I've worked on and off over the year on a memoir about my early years in college and after, and my very, very silly marriage. In referring to my journals from that time, I have been confronted with the true complexities of my life then, much more nuanced than the simple 'he hit me and I moved out' story that I'd learned to tell myself afterwards, to justify my actions and to help put that part of my life to rest, to move on to whatever was ahead. There were complications, someone else I met two weeks after my wedding that I may or may not have made a go with if I had met him just a month earlier. Someone I thought was as close to a soul mate as I'd ever get (not quite believing in the concept). There were complications with him. Complexities with school, family, work. I wish my younger self had been bolder, but I had a lot of figuring out to do. There were many reasons I jumped at the chance to marry at 19, the least of which was love.

Being confronted with the realities of my past has motivated me positively, if not creatively. I am more aware of time "wasted", and of the limited time ahead. I am cleaning out closets, cutting my hair, castiing off art supplies and remnants of hobbies that no longer speak to me, bit by bit. I feel compelled to put things in order, as if that will count for something at the end. I know part of it is a desire to live the rest of my life in a more streamlined fashion. How much does it all matter? What will the scales show once I'm out of breath for good? Not for me to worry about. But this is how I'm compelled to behave now.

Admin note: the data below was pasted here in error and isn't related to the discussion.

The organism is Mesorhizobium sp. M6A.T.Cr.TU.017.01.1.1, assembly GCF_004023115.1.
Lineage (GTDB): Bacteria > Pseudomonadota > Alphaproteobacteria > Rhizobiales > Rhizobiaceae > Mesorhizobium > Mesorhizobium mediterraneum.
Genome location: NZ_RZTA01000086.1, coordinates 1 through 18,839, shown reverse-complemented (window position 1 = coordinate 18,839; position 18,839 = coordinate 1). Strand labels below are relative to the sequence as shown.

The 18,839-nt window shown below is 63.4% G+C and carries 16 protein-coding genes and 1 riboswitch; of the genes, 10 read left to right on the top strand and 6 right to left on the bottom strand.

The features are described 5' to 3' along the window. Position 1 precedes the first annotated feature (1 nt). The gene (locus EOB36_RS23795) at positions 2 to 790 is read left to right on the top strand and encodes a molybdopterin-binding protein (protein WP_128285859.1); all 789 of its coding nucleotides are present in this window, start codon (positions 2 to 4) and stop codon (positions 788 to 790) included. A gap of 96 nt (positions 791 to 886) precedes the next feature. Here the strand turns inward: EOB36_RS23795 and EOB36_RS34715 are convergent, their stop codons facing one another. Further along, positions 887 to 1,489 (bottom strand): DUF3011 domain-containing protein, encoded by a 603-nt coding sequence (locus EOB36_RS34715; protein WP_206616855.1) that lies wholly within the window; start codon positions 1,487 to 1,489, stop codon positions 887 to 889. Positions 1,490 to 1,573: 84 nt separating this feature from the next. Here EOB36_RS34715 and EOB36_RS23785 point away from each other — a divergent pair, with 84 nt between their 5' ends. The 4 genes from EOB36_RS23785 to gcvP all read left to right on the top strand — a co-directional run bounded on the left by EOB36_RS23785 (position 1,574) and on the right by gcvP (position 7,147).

In fact, I almost feel like if I never wrote another word, I'd be good with it. I am satisfied with my efforts to date, short of my goals as they are. I am also comfortable with my limitations, finally acknowledging I'll never be Erica Jong or Sylvia Plath. I am quiet now. I've had years like this before. 2002 was one of them. Until I hooked up with my Roommate, my Beloved, I spent a long time in shock about 9/11. I had no desire to add to the piles of odes and graphic rants that tried to pass for odes. Words failed me. Now perhaps I'm failing them. There are stirrings, urges that indicate I won't be quiet for good. Very rough drafts right after returning from Costa Rica, a hit and run trip for work that turned out better than I'd hoped. But in the meantime, there's a birthday party to plan. Dishes to wash. Blue jeans to patch, or toss aside. And a desk to clear off and at least put papers in order.